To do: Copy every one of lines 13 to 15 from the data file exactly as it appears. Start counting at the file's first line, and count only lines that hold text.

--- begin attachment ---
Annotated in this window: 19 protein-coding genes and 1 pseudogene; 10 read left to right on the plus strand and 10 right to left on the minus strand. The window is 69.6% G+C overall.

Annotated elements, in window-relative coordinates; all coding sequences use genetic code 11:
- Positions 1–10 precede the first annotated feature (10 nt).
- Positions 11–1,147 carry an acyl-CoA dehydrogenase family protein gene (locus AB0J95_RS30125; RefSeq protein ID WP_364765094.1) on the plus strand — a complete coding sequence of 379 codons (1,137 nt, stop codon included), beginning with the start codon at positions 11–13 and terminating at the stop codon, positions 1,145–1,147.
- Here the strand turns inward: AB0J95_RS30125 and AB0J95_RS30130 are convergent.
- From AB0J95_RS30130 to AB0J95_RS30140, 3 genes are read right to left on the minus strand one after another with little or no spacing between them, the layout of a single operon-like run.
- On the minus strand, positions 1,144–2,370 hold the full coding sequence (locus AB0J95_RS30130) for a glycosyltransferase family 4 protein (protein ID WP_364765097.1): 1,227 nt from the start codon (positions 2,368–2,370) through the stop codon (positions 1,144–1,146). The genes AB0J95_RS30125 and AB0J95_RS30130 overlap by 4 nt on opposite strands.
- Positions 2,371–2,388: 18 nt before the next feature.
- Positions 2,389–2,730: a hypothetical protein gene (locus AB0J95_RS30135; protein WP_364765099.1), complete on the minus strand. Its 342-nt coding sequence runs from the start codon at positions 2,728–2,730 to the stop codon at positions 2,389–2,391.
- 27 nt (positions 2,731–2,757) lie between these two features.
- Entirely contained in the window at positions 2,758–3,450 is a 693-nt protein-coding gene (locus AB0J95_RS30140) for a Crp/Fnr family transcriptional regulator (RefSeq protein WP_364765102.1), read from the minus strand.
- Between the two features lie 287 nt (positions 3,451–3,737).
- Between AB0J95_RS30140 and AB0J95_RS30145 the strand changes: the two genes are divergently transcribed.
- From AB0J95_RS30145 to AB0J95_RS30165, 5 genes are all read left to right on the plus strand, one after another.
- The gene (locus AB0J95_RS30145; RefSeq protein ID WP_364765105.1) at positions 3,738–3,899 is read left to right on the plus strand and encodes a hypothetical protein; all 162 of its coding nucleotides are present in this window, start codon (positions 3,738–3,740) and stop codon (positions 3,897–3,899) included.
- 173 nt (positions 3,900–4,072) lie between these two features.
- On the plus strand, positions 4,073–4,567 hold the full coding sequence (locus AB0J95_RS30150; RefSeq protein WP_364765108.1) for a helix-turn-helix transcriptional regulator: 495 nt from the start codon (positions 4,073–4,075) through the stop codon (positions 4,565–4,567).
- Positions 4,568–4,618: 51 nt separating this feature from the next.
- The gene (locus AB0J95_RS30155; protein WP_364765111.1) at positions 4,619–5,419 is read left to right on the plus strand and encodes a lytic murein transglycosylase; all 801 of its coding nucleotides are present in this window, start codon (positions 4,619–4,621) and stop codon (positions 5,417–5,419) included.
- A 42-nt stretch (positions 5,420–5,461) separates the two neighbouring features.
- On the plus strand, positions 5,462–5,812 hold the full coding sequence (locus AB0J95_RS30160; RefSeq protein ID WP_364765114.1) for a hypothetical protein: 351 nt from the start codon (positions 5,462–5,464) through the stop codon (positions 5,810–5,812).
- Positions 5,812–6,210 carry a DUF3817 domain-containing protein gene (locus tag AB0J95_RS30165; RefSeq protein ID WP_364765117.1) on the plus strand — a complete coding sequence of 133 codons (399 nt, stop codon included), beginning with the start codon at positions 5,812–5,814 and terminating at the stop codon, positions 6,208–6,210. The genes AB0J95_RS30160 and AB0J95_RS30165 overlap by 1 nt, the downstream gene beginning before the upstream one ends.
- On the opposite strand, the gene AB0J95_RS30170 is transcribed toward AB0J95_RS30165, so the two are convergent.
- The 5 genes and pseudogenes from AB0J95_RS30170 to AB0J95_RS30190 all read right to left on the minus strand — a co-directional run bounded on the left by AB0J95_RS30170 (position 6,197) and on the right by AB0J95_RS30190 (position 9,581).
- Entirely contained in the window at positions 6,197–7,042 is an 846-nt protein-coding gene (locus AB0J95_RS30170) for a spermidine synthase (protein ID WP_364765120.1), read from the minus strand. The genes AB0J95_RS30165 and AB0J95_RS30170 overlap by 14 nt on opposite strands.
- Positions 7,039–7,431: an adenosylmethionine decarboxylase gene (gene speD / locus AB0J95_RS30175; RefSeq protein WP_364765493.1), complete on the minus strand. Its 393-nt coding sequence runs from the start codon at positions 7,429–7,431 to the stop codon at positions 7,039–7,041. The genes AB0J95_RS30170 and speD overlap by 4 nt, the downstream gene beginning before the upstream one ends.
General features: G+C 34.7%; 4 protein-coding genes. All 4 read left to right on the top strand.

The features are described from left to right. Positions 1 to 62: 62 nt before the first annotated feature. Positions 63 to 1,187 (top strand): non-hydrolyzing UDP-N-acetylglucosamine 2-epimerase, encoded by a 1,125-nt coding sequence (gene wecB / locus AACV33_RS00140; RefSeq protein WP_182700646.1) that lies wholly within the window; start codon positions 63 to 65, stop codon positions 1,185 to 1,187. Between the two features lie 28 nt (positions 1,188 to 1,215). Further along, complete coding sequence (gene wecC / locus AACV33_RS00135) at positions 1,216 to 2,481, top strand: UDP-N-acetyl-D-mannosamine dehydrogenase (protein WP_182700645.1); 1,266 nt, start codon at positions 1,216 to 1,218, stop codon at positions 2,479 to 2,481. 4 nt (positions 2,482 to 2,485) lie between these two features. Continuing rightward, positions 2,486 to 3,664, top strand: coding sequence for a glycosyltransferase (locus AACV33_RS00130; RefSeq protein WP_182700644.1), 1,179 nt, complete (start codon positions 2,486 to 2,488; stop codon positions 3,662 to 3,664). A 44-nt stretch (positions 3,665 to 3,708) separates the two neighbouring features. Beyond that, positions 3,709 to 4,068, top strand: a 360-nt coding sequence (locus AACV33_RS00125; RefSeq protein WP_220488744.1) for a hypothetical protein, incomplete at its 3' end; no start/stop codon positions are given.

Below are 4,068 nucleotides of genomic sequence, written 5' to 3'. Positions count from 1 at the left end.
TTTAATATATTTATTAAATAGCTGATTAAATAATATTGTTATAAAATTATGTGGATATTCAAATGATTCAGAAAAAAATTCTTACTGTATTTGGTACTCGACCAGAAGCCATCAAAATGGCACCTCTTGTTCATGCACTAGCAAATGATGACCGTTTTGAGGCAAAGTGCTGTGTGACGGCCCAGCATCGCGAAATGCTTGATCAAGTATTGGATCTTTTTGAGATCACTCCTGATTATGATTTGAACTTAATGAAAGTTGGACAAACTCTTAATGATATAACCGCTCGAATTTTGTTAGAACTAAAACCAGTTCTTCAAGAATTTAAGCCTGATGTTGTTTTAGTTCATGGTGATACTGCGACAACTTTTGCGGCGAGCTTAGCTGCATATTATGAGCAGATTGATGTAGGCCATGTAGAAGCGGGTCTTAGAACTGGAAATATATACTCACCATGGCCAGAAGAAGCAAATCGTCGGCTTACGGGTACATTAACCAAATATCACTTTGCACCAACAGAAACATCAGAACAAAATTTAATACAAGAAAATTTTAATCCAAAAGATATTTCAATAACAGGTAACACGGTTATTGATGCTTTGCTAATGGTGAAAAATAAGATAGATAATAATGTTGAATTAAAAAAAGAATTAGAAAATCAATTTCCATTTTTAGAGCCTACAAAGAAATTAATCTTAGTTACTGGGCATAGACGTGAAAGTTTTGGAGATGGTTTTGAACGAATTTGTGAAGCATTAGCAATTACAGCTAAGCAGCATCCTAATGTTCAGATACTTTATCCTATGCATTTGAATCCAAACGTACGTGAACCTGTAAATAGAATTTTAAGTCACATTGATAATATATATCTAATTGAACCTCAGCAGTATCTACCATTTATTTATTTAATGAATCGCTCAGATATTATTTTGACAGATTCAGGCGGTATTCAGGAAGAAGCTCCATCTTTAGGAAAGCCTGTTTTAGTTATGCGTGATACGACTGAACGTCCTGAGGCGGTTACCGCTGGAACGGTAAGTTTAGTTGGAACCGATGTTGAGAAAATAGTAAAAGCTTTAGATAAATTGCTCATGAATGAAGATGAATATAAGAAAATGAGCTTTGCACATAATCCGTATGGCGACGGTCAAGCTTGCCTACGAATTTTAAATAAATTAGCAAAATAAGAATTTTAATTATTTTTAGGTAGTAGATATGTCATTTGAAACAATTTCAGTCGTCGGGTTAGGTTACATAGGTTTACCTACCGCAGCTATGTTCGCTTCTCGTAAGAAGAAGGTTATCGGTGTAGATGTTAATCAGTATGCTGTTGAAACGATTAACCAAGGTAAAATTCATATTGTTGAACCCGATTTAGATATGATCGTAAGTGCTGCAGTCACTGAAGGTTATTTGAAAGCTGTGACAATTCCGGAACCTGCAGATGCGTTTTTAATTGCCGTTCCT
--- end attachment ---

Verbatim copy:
- Between AB0J95_RS30140 and AB0J95_RS30145 the strand changes: the two genes are divergently transcribed.
- From AB0J95_RS30145 to AB0J95_RS30165, 5 genes are all read left to right on the plus strand, one after another.
- The gene (locus AB0J95_RS30145; RefSeq protein ID WP_364765105.1) at positions 3,738–3,899 is read left to right on the plus strand and encodes a hypothetical protein; all 162 of its coding nucleotides are present in this window, start codon (positions 3,738–3,740) and stop codon (positions 3,897–3,899) included.